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Thursday, June 17, 2010

Apple iPad: Full Review of features

The Apple iPad: Great device...but what's it for?




I've been using the iPad for a few weeks now, bringing it with me to most places I go, from work to leisure. In that time, I wrote up a few mini-reviews on the unboxing and physical features, the different ways of maintaining connectivity, and the typing experience on the iPad.


Next step to close out the review: What is the function of the iPad (or, What is it used for?)
The Video and written review of Apple iPad's features are continued below:





Let's start with what the iPad ISN'T.
It's not a phone or communicator replacement, obviously because it cannot make any calls
It's not an iPod replacement ether, because of the unwieldy size.
Then is it a laptop or netbook replacement?


Well, Yes and No.


No it can't, because:
1. The iPad needs to be connected to a PC (or Mac) in the first place, to activate and sync it.
2. The iPad itself does not accept any connections to it. Why? Its has no USB/Firewire ports or SD slots. Meaning your phone, camera, portable mp3 player, etc. will all be homeless if you just rely on an iPad. Apple has released an accessory ( a camera connection kit) that will allow your camera to sync with it via USB or SD card, but it's not a stock solution (nor is it cheap).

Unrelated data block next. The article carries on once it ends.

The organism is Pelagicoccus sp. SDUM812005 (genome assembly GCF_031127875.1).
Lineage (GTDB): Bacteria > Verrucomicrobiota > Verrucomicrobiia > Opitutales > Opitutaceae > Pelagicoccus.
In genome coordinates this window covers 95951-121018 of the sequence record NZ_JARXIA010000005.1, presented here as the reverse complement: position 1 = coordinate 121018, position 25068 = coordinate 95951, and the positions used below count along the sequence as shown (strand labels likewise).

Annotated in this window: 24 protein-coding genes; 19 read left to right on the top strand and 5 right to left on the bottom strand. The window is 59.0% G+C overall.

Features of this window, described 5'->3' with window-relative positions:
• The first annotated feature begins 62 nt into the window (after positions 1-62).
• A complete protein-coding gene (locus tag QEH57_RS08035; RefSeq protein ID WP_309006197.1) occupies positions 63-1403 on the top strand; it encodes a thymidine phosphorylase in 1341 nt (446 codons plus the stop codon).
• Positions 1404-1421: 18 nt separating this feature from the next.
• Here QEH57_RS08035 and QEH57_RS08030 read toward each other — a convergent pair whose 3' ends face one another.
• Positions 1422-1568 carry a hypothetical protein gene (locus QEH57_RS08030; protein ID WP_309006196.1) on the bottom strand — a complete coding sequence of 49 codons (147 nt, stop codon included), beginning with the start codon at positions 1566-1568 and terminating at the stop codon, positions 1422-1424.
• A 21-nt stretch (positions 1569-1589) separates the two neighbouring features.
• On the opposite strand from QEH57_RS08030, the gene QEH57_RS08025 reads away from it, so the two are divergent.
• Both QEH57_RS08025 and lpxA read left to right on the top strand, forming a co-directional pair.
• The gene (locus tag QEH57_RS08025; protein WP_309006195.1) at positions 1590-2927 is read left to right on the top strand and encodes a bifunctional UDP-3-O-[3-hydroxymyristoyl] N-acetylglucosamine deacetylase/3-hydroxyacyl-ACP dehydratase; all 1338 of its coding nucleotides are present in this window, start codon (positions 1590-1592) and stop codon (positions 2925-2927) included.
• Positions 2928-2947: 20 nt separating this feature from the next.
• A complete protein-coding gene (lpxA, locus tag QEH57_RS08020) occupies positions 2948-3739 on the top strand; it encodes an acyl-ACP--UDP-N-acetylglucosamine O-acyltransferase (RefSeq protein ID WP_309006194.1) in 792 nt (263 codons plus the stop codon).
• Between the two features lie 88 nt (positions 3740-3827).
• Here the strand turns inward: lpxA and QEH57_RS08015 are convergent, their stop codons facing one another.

3. Will all of your files fit in 64GB? I don't think so....and that's the max capacity of the iPad. You can't connect an external storage either (because no USB/Firewire port)


With those reasons, the iPad definitely will not replace your main laptop. But then what can it replace? Let's look at the laptops little brother: The Netbook.
I've used a couple of Netbooks before, from Asus to Acer, and to be honest they aren't that good at doing anything either, except light functions like surfing the net (hence the name "Net"book). It's a powered down laptop, that people probably have just for portability. I'm betting it won't replace your main laptop either, which put's it in an even playing field with the iPad.
Therefore, if like most people, you rely on a Netbook (or are considering to get a Netbook) for light activities such as web browsing, social networking, moderate word processing, portable video, Reading, or casual gaming....then the iPad presents a strong case.

Actually it's in those functions that the iPad excels at, and that's my cue to talk more about the iPads functions. Before we go into detail of what the iPad does, it's imperative to remember that the device is just the size of a large notebook...a real paper notebook, not lingo for "laptop". Because of this size and weight, it can compete and win against even the smallest Netbook in terms of portability. Portability is key, in the section to follow.